JACKSON, Miss.—One might have thought that after the U.S. Supreme Court's ruling in Lawrence v. Texas in 2003, that states would have scrubbed their penal codes of any references to consensual sodomy, "crimes against nature" that involve oral or anal sex, "unnatural intercourse" and the like. But as the five pseudonymous plaintiffs in a recently filed class action lawsuit found out, though anal and oral sex may now be legal, Mississippi still considers those who committed such "crimes" to be required to register as sex offenders.
In the class action filed in the Southern District of Mississippi on Friday, plaintiffs Arthur Doe, Brenda Doe, Carol Doe, Diana Doe and Elizabeth Doe (no relations) have sued Mississippi Attorney General Jim Hood and others in the state's administration and investigatory agencies for "continu[ing] to enforce its criminal statute prohibiting sodomy, titled Unnatural Intercourse, Miss. Code Ann. §97-29-59, by requiring people convicted of Unnatural Intercourse to register as sex offenders and follow myriad, onerous prescriptions on their everyday life pursuant to Mississippi's sex offender registry law, Miss. Code Ann. §45-33-21 et seq... Mississippi also requires individuals convicted of violating sodomy prohibitions in other jurisdictions (whether or not those prohibitions are registerable offenses in the original jurisdiction) to comply with Mississippi's registration law. This is so despite the fact that Mississippi's Unnatural Intercourse statute is indistinguishable from the sodomy statute struck down as facially unconstitutional by the Supreme Court in Lawrence."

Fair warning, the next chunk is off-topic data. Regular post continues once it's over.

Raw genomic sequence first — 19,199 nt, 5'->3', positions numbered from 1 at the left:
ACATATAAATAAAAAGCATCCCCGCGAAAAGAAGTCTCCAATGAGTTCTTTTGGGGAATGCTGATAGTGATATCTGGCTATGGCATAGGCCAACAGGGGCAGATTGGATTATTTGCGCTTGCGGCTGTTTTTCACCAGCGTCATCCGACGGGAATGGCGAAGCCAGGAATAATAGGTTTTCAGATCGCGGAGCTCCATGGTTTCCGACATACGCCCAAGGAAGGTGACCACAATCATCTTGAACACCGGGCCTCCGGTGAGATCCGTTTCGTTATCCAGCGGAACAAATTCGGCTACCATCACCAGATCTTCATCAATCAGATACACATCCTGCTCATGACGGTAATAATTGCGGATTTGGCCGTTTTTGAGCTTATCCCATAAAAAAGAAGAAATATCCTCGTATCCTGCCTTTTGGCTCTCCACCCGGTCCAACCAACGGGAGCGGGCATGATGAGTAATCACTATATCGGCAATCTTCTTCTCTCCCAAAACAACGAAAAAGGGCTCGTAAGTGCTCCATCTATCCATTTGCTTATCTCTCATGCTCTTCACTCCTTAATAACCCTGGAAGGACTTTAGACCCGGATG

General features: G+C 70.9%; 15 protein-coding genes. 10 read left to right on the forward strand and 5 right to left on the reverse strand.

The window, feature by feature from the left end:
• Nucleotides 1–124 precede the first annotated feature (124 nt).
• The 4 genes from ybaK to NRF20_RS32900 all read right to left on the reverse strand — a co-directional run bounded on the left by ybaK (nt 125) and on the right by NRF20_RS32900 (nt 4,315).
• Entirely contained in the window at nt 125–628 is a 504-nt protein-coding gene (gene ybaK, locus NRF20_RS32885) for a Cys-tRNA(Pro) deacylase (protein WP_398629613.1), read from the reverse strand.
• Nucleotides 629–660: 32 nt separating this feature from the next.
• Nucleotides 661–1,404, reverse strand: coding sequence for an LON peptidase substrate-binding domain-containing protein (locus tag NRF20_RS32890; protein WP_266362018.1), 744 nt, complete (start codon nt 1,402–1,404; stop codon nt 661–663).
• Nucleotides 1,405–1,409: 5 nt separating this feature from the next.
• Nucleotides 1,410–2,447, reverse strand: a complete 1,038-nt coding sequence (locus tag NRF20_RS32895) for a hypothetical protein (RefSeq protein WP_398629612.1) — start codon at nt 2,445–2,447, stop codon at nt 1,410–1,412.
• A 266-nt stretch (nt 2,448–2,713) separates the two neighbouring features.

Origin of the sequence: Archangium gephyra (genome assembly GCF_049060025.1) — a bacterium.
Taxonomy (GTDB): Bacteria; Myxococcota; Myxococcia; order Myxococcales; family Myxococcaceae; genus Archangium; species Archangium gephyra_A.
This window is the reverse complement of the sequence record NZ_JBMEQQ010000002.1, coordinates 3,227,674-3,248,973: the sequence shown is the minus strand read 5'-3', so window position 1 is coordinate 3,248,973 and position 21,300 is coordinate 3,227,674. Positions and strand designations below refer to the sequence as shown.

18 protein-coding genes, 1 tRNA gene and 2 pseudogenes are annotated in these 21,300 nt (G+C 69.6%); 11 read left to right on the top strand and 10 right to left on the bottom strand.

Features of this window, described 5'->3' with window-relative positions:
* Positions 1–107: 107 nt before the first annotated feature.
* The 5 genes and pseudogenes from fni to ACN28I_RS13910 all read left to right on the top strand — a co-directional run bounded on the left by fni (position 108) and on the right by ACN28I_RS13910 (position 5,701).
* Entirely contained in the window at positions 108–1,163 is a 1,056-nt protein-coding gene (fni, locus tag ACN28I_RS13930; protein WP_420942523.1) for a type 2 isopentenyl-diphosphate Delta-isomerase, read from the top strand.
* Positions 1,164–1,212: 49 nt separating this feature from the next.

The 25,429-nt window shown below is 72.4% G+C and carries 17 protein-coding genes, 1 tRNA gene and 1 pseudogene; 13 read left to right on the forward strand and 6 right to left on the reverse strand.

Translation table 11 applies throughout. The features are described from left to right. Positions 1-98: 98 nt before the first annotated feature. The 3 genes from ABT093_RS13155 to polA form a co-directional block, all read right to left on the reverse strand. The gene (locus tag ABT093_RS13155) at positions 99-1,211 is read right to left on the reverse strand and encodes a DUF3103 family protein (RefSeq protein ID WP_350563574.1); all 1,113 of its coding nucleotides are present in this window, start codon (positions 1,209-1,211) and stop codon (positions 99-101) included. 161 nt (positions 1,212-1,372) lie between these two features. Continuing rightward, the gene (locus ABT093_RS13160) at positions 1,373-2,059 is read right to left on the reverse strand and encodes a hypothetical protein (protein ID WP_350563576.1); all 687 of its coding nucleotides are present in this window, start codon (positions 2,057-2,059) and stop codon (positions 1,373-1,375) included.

Notably, when the state of Louisiana attempted to force those convicted of the state's Crime Against Nature by Solicitation (CANS) law to register as sex offenders, the U.S. District Court for the Eastern District of Louisiana struck down the CANS statute, and the legislature thereafter struck it from the books. However, Mississippi, a neighboring state, would still require those convicted of CANS and similar laws in other states to register as sex offenders in Mississippi. Four of the five plaintiffs in the present suit fall into that category.
The suit goes on to detail the indignities those branded as "sodomites" must go through to comply with Mississippi's criminal code, including having their photos and personal information displayed on publicly accessible sex offender websites, file changes of address with the state, being forced to disclose all online user names and identities not only to the state but to potential employers, as well as the names and addresses of employers and schools attended—and being barred from certain areas such as campgrounds and beaches where young children may be present. In fact, registrants with young children may be barred from entering the schools their children attend, even for parent-teacher conferences. Failure to comply with the requirements of the Mississippi Sex Offender Registry (MSOR) may be fined up to $5,000 and/or imprisoned for five years.
The reason the five plaintiffs have filed their suit as a class action is, according to the Complaint, that "The putative class is so numerous as to render joinder impractical. There are dozens of individuals statewise who must register as sex offenders solely or in part because of a conviction for Unnatural Intercourse or a conviction considered to be an out-of-state equivalent. These individuals are geographically dispersed throughout the state."
The plaintiffs are not seeking money damages from the defendants, though they wish to recover court costs and attorney fees, but are mainly interested in striking the Unnatural Intercourse statute and MSOR requirements from the penal code.